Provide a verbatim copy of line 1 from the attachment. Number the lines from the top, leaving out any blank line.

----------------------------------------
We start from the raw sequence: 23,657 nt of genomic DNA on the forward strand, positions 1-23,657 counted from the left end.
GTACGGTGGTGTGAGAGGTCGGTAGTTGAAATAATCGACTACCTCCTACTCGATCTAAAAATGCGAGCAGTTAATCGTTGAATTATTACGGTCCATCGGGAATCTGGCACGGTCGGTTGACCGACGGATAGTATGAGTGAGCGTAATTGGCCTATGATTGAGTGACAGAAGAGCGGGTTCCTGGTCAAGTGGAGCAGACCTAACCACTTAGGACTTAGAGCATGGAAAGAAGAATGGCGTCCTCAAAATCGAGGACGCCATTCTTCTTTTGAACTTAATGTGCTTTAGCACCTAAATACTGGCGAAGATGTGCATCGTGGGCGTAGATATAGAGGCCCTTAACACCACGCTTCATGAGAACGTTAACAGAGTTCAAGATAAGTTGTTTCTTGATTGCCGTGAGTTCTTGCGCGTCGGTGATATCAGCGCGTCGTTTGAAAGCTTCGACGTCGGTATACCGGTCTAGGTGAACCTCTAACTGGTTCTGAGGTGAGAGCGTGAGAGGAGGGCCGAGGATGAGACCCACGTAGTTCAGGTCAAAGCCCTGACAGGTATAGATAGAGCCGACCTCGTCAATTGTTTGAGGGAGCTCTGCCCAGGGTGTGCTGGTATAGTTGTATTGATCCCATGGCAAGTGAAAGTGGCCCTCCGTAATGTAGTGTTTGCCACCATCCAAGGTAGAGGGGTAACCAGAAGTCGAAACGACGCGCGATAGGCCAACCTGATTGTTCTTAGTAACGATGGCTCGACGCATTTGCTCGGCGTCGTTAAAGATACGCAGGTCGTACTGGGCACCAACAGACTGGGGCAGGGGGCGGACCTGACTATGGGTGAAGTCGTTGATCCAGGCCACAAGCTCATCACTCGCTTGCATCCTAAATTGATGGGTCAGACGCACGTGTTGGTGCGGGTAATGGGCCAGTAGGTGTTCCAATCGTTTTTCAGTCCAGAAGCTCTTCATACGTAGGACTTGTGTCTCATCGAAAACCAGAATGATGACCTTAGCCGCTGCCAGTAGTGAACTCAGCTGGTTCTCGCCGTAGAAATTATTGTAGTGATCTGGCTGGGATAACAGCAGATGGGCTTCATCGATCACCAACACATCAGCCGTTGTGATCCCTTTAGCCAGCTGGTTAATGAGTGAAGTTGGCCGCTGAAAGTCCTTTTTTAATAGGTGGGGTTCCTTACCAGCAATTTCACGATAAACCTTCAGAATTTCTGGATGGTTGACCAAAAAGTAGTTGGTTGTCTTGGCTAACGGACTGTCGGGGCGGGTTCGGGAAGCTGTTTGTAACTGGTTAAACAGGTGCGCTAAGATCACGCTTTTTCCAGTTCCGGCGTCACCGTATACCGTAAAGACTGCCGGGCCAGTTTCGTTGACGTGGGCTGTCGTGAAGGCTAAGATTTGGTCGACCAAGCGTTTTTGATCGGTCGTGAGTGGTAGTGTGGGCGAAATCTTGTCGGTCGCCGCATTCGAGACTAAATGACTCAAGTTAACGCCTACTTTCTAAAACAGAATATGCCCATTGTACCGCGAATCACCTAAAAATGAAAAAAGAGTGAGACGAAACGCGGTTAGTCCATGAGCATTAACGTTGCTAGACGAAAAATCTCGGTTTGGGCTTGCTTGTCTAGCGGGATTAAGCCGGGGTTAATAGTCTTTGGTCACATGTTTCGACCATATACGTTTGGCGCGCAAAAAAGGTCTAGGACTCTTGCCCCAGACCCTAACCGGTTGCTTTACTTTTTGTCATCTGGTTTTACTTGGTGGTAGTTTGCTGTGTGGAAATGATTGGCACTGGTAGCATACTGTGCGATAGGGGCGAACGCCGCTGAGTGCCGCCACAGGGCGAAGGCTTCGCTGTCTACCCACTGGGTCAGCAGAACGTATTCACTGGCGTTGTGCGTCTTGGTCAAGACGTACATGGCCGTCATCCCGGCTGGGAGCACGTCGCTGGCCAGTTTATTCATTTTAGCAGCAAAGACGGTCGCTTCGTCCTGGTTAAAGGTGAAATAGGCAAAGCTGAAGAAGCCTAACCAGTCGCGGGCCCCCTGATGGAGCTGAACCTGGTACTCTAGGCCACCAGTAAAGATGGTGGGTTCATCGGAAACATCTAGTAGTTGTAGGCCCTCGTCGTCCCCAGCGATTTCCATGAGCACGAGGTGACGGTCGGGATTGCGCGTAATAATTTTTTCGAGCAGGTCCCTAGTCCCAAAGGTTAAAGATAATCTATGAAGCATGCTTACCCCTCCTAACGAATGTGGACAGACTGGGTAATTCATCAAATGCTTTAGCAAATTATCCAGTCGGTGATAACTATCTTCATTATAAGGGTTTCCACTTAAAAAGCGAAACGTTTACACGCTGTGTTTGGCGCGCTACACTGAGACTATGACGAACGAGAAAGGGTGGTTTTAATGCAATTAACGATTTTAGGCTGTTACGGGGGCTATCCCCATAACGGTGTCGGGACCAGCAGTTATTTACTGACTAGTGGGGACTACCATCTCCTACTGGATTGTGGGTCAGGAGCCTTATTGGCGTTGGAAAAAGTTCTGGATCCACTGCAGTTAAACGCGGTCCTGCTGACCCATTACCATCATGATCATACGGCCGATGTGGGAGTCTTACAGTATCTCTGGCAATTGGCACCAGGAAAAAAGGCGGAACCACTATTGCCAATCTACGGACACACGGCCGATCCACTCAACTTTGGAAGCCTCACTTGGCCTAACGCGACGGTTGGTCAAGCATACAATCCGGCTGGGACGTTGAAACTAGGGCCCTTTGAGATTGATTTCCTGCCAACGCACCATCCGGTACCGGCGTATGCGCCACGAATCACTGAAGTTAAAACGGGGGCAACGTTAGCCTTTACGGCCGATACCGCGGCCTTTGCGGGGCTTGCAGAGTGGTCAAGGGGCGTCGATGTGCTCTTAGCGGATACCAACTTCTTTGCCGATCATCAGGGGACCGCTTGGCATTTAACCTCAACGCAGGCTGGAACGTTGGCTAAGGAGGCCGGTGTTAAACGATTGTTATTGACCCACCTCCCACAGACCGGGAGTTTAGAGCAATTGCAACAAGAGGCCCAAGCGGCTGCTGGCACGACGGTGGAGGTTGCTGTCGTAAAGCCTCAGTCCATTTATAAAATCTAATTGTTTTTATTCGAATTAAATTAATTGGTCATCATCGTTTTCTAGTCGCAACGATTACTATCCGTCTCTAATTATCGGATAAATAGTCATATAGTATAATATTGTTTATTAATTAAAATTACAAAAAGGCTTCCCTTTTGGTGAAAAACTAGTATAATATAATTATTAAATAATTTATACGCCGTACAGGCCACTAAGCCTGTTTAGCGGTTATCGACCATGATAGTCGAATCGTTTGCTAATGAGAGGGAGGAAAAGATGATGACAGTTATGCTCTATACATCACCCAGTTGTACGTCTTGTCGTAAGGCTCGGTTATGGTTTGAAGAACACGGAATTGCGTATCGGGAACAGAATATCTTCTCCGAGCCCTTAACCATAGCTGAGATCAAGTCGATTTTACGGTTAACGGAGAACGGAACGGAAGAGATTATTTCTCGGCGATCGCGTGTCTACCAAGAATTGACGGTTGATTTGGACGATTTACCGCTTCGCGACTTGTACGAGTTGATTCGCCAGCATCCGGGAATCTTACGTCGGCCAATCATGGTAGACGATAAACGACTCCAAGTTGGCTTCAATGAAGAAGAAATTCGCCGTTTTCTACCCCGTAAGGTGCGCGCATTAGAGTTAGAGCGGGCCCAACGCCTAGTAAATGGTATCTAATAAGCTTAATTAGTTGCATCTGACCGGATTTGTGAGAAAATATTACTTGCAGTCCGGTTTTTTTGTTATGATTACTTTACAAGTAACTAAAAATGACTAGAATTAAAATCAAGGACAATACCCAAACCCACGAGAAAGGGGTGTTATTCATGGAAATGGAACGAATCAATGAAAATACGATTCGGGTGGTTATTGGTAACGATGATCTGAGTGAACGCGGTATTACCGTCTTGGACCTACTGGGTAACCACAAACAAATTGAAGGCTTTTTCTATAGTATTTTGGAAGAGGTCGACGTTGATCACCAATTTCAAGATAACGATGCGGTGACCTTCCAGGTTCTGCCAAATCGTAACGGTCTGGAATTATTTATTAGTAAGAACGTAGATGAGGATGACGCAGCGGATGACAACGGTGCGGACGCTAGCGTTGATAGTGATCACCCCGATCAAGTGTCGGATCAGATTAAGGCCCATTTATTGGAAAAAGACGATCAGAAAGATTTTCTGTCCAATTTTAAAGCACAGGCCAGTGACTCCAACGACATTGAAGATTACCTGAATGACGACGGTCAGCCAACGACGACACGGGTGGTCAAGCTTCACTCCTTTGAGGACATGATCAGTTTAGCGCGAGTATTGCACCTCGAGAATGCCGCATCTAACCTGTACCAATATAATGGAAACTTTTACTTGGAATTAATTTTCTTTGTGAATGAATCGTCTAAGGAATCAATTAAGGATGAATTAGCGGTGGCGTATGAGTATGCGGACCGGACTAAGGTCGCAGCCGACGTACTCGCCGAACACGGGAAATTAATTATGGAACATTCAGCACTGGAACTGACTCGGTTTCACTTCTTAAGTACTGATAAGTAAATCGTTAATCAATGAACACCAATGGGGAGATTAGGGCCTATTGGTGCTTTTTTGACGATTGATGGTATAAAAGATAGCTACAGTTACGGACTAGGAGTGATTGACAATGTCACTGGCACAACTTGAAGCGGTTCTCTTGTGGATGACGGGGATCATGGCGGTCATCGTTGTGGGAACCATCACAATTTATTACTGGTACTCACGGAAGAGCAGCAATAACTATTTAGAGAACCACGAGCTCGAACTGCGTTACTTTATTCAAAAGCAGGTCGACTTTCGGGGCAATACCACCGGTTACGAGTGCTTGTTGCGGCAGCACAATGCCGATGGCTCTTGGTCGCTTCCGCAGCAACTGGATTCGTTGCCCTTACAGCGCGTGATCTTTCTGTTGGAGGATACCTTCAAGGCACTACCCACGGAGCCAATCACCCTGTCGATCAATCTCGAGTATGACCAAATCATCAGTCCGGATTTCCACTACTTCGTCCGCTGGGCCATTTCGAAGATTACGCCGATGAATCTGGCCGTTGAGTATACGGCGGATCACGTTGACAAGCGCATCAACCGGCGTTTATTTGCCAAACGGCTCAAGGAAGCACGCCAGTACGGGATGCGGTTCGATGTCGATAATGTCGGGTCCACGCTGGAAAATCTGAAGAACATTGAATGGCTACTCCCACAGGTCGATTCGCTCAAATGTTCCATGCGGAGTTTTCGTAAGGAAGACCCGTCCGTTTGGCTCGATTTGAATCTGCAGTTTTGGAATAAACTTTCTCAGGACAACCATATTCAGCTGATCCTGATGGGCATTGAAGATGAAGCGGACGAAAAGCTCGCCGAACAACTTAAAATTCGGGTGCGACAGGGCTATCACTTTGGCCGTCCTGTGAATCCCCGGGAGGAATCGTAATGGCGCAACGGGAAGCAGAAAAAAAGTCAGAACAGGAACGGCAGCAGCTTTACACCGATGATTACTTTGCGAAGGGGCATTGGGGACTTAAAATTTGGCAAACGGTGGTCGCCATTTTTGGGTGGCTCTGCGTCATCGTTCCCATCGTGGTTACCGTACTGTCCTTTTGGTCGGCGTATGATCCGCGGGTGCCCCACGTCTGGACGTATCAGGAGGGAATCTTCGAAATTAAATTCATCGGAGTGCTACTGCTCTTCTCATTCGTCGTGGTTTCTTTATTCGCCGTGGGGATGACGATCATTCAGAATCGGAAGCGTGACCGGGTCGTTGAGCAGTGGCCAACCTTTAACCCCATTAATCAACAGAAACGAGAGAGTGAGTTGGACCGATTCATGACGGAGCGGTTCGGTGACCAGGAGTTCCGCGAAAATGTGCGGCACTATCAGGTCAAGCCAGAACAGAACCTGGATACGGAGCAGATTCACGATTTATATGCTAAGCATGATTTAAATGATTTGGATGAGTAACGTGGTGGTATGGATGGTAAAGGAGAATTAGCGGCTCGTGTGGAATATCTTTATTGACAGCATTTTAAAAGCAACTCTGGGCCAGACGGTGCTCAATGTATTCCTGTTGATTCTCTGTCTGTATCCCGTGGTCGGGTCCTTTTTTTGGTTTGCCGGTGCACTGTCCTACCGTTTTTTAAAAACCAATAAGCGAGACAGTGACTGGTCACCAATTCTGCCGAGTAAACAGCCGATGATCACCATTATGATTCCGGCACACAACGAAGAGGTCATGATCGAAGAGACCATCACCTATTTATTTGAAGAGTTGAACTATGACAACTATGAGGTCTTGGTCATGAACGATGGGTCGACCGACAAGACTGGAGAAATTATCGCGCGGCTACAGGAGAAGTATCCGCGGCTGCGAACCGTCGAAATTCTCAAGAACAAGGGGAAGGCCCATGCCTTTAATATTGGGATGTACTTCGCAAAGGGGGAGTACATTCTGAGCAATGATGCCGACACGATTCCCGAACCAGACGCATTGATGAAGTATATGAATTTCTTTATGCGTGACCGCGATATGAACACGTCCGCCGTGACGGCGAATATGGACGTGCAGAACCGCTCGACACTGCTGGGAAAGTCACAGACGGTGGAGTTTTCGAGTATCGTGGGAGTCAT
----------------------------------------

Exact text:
We start from the raw sequence: 23,657 nt of genomic DNA on the forward strand, positions 1-23,657 counted from the left end.